Citigroup has got US government support of $326 billion, which is roughly equivalent to one-third of the Indian economy.
Citi has received US government guarantees of $306 billion, a cover that will help it sell the sticky assets and irrecoverable mortgages on its books, and a $20-billion cash infusion from the US Treasury, which is over and above the $25 billion it had received earlier.
Citigroup’s CEO Vikram S Pandit gets to keep his job, at least for now. However, the US government will get $27 billion of preferred stock, paying 8% dividend.
After the stock crashed last week, there were speculations that Mr Pandit will have to quit and Citigroup may be sold in parts. The biggest banking rescue deal was quickly cobbled together over the weekend before markets could further punish the scrip and paralyze the financial system. When trading resumed on Monday, the Dow was in the green. The European markets also cheered the state support for Citigroup and were up between 2% and 5%, amid expectations that president-elect Barack Obama will push for an unprecedented government role in reviving growth and stabilizing the financial system.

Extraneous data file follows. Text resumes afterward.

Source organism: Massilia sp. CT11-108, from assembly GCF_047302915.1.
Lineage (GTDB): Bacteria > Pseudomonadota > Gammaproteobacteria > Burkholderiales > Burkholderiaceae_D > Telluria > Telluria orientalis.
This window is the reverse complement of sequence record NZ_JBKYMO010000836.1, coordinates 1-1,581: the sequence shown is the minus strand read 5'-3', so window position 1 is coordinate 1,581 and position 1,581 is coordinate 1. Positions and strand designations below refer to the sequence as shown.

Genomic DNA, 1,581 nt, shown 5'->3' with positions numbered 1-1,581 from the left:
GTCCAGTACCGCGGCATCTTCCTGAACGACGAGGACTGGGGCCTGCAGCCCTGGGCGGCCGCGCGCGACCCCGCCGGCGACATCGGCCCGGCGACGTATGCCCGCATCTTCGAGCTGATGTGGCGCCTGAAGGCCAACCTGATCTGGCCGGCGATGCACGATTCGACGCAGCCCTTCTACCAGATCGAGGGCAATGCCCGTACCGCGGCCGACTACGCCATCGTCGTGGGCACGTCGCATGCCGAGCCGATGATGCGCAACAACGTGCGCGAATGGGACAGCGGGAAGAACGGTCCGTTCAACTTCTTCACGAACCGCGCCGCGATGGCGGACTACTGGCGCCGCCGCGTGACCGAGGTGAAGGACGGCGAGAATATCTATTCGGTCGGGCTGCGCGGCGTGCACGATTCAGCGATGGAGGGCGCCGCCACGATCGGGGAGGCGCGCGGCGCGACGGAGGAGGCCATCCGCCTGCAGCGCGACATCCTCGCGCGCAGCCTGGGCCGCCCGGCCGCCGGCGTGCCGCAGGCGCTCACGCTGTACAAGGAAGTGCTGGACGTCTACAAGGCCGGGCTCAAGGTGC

But many emerging markets, where Citi has a sizeable exposure, were more guarded in their response. Key Asian markets were down between 0.25% and 3%, while back home, Indian equities rebounded from their day’s lows on news of the Citi bailout package, but ended the day on a subdued note.
The distant shakeout in Citi is also creating ripples in India. Among the senior officials to quit in the past few days is Brian Brown, head of equities at Citigroup Global Markets India. Citi Financial, the group’s non-banking finance arm in India which has seen high delinquencies, will receive $200 million infusion by March.